The Jewish Photographer Who Got Marilyn Monroe to Jump



Albert EinsteinAlfred HitchcockMarilyn MonroeSalvador Dalí

These celebrities are just a few of those captured in iconic portraits by Riga-born Jewish photographer Philippe Halsman during his storied career shooting covers for Life magazine throughout the 1950s and 60s.

A brilliant technician gifted with the acumen for revealing the inner life of his subjects, Halsman (1906-1979) captured the likenesses of world-renowned personalities, including a long collaboration with the famous Surrealist painter, Dalí.

In his trademark “Jump” shots, Halsman created pictures in which his subjects appear to float in midair, propelled upwards by the force of their own exuberant vitality. And it may just stand for Halsman’s triumph over the tragic events of his early life.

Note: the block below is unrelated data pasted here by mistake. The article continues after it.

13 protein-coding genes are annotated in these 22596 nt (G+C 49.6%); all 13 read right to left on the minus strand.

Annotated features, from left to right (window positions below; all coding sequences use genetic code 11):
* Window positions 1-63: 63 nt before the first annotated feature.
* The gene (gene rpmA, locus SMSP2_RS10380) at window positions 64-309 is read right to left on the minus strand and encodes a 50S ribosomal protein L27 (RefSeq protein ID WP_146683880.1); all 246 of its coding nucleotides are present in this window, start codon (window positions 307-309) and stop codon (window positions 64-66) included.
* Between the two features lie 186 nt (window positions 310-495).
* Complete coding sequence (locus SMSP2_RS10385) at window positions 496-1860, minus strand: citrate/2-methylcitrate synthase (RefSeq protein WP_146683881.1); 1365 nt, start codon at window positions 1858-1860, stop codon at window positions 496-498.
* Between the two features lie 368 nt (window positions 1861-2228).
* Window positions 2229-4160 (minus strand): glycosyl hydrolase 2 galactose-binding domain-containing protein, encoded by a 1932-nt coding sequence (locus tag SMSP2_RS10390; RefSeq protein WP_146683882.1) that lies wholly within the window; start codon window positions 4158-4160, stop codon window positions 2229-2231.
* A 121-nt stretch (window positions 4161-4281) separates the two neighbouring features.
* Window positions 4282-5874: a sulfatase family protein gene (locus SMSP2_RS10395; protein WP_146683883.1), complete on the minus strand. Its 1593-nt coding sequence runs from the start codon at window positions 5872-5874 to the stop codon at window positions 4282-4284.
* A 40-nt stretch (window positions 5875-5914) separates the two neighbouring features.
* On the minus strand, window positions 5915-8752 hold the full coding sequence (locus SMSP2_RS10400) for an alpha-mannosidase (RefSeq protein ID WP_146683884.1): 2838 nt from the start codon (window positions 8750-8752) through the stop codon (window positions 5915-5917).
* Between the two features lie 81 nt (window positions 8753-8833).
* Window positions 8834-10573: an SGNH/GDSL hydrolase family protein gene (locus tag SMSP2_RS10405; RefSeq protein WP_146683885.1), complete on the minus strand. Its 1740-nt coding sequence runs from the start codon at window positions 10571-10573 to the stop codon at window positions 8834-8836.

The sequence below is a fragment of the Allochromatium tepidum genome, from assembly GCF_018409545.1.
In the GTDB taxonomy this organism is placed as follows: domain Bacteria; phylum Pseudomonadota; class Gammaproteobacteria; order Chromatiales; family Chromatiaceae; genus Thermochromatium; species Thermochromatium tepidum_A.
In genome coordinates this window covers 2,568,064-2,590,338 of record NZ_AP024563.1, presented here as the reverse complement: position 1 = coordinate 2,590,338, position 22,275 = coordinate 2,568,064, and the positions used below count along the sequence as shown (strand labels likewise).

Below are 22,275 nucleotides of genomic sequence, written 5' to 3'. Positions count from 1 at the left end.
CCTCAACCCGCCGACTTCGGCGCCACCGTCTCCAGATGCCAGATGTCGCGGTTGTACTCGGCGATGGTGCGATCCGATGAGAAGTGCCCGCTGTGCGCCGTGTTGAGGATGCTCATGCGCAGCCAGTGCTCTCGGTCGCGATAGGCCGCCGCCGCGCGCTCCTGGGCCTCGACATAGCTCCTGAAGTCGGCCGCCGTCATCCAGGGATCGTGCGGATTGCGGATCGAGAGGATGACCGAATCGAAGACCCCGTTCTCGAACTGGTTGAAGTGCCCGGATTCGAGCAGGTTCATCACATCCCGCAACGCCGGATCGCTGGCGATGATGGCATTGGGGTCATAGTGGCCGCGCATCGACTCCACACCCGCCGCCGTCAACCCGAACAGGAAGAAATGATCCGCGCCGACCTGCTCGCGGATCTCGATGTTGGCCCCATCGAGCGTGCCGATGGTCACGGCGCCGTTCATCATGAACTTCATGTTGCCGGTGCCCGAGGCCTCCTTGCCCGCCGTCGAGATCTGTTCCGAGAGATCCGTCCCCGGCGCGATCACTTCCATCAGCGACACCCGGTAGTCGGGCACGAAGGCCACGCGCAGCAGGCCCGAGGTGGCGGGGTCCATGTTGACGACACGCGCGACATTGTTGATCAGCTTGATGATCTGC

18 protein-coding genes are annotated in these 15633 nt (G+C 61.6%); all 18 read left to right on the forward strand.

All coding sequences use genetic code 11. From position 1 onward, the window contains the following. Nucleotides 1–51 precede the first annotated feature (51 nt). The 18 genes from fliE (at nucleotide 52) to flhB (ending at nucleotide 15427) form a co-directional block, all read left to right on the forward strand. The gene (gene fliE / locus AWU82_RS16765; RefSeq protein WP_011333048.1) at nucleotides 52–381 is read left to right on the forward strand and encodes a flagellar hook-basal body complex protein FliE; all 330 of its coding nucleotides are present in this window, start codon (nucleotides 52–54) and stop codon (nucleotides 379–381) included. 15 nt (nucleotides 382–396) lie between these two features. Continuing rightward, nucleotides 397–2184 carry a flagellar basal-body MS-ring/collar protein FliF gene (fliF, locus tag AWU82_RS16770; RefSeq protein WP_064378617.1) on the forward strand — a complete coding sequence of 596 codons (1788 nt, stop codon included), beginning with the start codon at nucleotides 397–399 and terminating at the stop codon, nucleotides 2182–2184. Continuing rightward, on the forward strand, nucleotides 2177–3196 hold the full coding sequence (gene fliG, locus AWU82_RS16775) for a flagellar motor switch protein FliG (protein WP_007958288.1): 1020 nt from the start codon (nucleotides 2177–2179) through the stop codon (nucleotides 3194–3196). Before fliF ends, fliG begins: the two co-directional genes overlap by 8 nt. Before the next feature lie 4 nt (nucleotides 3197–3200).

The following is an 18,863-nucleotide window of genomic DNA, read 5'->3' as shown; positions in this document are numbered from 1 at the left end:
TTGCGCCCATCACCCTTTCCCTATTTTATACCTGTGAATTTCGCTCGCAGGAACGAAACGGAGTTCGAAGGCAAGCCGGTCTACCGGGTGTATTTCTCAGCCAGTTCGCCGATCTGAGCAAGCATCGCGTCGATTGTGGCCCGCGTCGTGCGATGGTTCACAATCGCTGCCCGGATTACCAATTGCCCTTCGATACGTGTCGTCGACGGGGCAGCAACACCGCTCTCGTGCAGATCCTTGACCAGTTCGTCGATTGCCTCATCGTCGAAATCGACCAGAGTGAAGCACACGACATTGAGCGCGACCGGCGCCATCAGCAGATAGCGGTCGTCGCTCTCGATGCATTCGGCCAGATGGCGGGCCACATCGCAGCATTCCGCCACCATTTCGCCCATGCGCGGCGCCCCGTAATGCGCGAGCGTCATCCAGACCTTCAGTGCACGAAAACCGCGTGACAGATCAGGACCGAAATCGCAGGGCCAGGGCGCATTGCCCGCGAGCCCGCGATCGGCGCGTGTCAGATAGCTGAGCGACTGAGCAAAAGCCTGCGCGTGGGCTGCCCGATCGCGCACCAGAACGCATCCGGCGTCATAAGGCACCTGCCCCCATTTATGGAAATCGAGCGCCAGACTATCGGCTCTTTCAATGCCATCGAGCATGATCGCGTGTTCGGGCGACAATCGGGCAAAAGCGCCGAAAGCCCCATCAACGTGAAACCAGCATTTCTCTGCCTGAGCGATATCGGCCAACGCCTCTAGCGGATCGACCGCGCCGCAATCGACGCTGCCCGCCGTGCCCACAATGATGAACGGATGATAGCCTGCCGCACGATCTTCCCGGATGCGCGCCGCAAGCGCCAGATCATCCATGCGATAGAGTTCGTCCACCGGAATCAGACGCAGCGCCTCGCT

Convicted after two rigged trials in 1930, Halsman served two years for his father’s murder during a family vacation in the Tyrol and served two years in prison, although worldwide public attention proclaimed him the innocent victim of the region’s virulent anti-Semitism. Eventually pardoned, Halsman moved to Paris, where he began the career that would eventually take him to the center of American cultural life.

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